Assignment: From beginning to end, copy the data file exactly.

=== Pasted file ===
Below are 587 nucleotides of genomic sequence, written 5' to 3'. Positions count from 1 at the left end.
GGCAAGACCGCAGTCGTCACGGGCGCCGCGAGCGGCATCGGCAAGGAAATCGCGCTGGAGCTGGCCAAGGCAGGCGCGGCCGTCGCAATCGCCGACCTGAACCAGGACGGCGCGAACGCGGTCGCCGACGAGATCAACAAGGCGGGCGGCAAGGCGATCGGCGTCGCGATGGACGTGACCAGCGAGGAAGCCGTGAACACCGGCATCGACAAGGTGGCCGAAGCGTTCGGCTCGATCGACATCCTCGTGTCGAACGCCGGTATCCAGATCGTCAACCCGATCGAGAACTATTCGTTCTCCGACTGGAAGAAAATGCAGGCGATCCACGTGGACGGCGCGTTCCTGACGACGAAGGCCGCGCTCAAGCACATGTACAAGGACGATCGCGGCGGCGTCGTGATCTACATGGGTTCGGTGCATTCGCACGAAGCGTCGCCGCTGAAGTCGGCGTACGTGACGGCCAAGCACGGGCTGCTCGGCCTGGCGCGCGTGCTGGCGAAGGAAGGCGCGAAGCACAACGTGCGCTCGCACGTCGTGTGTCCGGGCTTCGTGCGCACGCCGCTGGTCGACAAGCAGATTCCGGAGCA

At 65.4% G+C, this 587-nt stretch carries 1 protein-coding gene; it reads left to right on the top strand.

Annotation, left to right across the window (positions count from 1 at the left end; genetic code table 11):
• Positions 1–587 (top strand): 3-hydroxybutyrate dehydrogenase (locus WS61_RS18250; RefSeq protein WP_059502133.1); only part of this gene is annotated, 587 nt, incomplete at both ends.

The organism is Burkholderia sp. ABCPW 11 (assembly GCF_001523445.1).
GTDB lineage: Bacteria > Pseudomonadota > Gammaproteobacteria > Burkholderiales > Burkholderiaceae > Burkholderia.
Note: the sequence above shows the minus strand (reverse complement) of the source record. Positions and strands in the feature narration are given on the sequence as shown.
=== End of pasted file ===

Below are 587 nucleotides of genomic sequence, written 5' to 3'. Positions count from 1 at the left end.
GGCAAGACCGCAGTCGTCACGGGCGCCGCGAGCGGCATCGGCAAGGAAATCGCGCTGGAGCTGGCCAAGGCAGGCGCGGCCGTCGCAATCGCCGACCTGAACCAGGACGGCGCGAACGCGGTCGCCGACGAGATCAACAAGGCGGGCGGCAAGGCGATCGGCGTCGCGATGGACGTGACCAGCGAGGAAGCCGTGAACACCGGCATCGACAAGGTGGCCGAAGCGTTCGGCTCGATCGACATCCTCGTGTCGAACGCCGGTATCCAGATCGTCAACCCGATCGAGAACTATTCGTTCTCCGACTGGAAGAAAATGCAGGCGATCCACGTGGACGGCGCGTTCCTGACGACGAAGGCCGCGCTCAAGCACATGTACAAGGACGATCGCGGCGGCGTCGTGATCTACATGGGTTCGGTGCATTCGCACGAAGCGTCGCCGCTGAAGTCGGCGTACGTGACGGCCAAGCACGGGCTGCTCGGCCTGGCGCGCGTGCTGGCGAAGGAAGGCGCGAAGCACAACGTGCGCTCGCACGTCGTGTGTCCGGGCTTCGTGCGCACGCCGCTGGTCGACAAGCAGATTCCGGAGCA

At 65.4% G+C, this 587-nt stretch carries 1 protein-coding gene; it reads left to right on the top strand.

Annotation, left to right across the window (positions count from 1 at the left end; genetic code table 11):
• Positions 1–587 (top strand): 3-hydroxybutyrate dehydrogenase (locus WS61_RS18250; RefSeq protein WP_059502133.1); only part of this gene is annotated, 587 nt, incomplete at both ends.

The organism is Burkholderia sp. ABCPW 11 (assembly GCF_001523445.1).
GTDB lineage: Bacteria > Pseudomonadota > Gammaproteobacteria > Burkholderiales > Burkholderiaceae > Burkholderia.
Note: the sequence above shows the minus strand (reverse complement) of the source record. Positions and strands in the feature narration are given on the sequence as shown.